In a time when Uber is suddenly facing an existential fight for its survival in California, where the realization that burning cash indefinitely is the only thing that keeps the company viable, investors did not have lofty expectations of Uber's main competitor Lyft, and as a result they were not disappointed even though the pureplay ride-hailing company reported a 61% drop in revenue and a record plunge in adjusted EBITDA.
The good news, and the reason why LYFT stock is 3% higher after the close, is that Lyft's results were somewhat better-than-expected, with revenue of $339.4MM (as noted, a 61% drop YY) beating estimates of $334.5MM (if nowhere near the upper end of the range at $573MM) even as the company missed consensus by nearly 2 million on the number of active riders.
EBITDA naturally crashed $280.3MM, the biggest drop on record, if also just better than the $292.6MM consensus estimate, and resulting in an adjusted net loss $265.8MM in Q2, beating the estimated loss of $301.0MM.
Some more details:
- 2Q active riders 8.69 million, -60% y/y, estimate 10.5 million
- 2Q revenue per active rider $39.06, -1.8% y/y, estimate $35.83
- Ended quarter with $2.8 billion of unrestricted cash and equivalents
"We continued to take aggressive actions to reduce costs and increase our underlying unit economics in the quarter, which has put Lyft on track to achieve $300 million of annualized fixed cost savings by the end of the year," said Brian Roberts, CFO of Lyft.
Last week Uber reported similarly dismal results although unlike Lyft it had one bright spot: a surge in food delivery orders. Lyft has no such business to offset the effects of the pandemic, and because it only operates in the U.S. and Canada, Lyft’s fortunes are wedded to those countries’ ability to contain the virus and lift travel restrictions as Bloomberg notes.
There was some good news, in that the rider collapse was improving as the quarter went on, and what was a 75% plunge in rides in April turned into a 54% drop by July.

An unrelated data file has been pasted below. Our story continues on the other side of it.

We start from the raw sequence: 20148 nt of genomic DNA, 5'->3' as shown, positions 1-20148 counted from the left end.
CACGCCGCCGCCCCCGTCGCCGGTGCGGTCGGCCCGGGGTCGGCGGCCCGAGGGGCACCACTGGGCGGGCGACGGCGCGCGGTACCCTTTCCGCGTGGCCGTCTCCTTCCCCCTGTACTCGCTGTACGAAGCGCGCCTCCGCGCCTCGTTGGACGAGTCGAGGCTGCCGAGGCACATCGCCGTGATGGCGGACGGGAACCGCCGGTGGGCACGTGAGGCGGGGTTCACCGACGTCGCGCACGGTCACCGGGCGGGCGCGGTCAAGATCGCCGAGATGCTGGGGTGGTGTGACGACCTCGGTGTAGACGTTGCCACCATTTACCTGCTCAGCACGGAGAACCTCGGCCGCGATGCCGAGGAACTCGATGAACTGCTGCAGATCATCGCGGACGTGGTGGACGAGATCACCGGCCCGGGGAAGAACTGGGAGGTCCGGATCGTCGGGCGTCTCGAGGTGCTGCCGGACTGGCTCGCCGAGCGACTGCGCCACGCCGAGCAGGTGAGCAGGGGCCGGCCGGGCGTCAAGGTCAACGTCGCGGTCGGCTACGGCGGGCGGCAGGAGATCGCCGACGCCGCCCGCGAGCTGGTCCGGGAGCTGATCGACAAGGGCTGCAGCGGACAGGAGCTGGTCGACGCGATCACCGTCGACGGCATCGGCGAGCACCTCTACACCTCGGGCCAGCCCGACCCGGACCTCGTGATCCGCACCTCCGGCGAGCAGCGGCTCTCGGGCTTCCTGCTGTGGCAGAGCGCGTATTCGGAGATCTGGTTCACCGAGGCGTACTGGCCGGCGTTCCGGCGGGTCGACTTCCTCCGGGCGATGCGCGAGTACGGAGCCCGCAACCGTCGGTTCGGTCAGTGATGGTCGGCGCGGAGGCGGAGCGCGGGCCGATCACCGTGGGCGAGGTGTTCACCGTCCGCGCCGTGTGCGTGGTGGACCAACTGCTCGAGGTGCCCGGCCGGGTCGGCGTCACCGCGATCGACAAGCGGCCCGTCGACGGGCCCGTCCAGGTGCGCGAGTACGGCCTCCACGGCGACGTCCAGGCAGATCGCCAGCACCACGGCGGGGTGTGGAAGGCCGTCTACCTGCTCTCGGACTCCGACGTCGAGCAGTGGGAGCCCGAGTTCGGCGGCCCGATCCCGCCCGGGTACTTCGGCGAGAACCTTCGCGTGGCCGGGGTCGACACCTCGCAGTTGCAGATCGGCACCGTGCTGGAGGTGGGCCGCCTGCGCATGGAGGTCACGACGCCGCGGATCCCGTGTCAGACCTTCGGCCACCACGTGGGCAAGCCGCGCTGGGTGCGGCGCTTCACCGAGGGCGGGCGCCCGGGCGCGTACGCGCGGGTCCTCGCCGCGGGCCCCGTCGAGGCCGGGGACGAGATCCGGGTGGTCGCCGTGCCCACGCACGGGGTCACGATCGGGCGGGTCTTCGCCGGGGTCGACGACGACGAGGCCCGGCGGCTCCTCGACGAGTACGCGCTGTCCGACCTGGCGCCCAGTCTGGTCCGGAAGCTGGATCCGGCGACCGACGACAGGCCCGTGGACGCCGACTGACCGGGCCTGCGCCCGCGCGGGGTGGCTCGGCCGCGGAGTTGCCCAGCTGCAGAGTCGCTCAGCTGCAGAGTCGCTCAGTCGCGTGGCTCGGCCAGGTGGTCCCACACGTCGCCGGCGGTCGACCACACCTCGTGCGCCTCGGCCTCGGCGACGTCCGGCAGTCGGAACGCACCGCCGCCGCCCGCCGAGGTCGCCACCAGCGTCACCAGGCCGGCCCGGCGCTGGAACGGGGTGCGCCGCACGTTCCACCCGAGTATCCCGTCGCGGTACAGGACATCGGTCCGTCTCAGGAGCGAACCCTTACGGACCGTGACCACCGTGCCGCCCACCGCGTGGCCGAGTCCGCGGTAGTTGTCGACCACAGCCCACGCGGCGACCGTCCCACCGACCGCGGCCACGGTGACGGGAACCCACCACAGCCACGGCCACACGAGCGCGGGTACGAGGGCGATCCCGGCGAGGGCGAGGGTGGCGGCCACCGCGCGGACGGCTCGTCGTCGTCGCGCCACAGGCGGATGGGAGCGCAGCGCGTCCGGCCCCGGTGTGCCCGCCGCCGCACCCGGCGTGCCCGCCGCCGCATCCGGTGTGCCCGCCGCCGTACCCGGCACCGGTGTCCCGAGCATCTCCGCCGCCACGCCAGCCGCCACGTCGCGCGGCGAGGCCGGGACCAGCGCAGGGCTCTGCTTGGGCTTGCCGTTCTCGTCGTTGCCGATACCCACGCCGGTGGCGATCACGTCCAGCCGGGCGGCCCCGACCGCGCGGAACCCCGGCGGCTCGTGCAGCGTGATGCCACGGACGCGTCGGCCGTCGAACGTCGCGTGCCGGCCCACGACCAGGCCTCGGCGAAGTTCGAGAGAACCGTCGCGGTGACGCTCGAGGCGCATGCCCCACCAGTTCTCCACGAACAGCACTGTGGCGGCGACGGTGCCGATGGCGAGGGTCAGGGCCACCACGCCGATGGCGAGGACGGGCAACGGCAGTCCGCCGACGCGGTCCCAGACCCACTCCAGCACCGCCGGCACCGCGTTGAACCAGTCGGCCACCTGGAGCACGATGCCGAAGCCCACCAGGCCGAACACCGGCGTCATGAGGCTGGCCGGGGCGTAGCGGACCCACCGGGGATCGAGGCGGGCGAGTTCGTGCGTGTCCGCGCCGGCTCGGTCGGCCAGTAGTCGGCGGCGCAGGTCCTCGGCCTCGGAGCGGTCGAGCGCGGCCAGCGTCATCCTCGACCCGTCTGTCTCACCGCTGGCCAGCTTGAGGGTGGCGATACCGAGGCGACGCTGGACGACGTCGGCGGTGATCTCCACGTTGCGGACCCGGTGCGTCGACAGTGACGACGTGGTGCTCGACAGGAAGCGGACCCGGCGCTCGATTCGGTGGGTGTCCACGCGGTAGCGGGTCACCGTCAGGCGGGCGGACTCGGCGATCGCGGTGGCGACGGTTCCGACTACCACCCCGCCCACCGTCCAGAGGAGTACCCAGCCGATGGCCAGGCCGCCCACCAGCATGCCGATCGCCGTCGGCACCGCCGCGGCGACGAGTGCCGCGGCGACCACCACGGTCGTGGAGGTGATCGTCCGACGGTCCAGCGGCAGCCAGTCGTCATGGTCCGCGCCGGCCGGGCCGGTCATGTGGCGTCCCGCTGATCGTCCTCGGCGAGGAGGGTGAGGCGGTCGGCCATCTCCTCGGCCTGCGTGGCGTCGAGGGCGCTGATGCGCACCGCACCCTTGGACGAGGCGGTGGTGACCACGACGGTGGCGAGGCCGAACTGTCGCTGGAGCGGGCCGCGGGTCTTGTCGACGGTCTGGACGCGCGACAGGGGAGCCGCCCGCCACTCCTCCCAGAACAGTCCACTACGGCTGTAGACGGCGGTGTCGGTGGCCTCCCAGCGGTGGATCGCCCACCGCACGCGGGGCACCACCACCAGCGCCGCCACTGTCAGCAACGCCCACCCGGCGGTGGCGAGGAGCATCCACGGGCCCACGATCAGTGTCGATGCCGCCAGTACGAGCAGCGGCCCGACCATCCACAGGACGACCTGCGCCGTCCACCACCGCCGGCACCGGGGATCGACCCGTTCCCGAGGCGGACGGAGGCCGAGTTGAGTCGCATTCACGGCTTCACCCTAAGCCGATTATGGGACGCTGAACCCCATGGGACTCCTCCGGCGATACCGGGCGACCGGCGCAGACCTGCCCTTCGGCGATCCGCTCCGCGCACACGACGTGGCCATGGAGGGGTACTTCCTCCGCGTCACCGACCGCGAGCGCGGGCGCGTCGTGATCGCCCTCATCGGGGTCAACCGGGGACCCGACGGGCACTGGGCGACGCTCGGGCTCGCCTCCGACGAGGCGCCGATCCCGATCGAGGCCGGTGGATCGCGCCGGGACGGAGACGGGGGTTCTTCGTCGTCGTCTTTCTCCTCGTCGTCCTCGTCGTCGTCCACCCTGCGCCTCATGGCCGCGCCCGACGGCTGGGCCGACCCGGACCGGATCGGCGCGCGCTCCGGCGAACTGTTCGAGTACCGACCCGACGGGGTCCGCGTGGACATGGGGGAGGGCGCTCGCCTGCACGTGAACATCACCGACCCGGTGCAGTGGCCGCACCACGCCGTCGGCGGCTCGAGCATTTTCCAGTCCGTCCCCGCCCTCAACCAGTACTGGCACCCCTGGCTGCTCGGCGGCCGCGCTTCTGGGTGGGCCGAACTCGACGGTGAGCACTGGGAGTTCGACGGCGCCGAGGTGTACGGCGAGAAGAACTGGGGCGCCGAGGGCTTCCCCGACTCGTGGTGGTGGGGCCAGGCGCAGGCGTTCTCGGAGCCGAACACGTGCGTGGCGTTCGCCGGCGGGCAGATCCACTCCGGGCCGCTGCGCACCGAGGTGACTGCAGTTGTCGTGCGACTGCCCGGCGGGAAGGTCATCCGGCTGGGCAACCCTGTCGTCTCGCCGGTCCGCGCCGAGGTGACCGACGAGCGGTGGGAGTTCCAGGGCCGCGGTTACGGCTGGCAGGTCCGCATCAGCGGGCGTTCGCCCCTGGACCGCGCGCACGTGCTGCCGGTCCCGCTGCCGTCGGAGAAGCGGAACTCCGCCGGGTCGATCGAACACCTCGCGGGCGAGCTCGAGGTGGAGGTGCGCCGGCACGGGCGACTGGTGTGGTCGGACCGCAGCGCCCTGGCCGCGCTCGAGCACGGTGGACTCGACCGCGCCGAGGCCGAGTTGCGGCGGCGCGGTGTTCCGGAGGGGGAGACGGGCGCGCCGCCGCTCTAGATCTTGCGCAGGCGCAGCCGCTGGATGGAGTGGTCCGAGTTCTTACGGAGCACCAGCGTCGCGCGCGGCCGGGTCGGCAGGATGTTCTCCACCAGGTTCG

Perhaps that's why the San Fran-based company still maintains its forecast for a quarterly adjusted profit by the end of next year, even with at least 20% fewer rides than previously anticipated and an inability to leverage pricing due to continued competition with Uber and other smaller challengers. Uber reiterated a similar profit forecast last week, but both businesses face unpredictable risks from the virus and a push for gig workers to receive employment benefits.
Meanwhile, as we reported over the past 24 hours, the two ride-hailing companies were hit with a major challenge when a California judge ordered them Monday to reclassify drivers as employees by the end of the month. Although Lyft and Uber said they will appeal the decision, "the ruling revived concerns among shareholders that operating in their home state could become untenable if they’re forced to pay employment benefits for drivers" Bloomberg reported.
The court decision was “the beginning of a very long, arduous process,” said Ed Yruma, a managing director at KeyBanc Capital Markets. New York, Massachusetts and other states will be closely watching how the situation plays out in California, he said. Providing health care, unemployment and other benefits to drivers would make Lyft and Uber “prohibitively expensive” to customers in some regions, Yruma said.
“I don’t think it’s out of the question that they could suspend operations in California,” Yruma said. Uber Chief Executive Officer Dara Khosrowshahi has suggested as much, saying the company may temporarily shut down service in the state if forced to reclassify drivers.
California aside, Lyft has bigger problems, like how to convince people to start taking rides again. The number of Lyft customers who took at least one ride in the second quarter decreased 60% to 8.7 million, falling short of analysts’ estimates of 10.49 million. The company said it had about $2.8 billion in cash at the end of the quarter.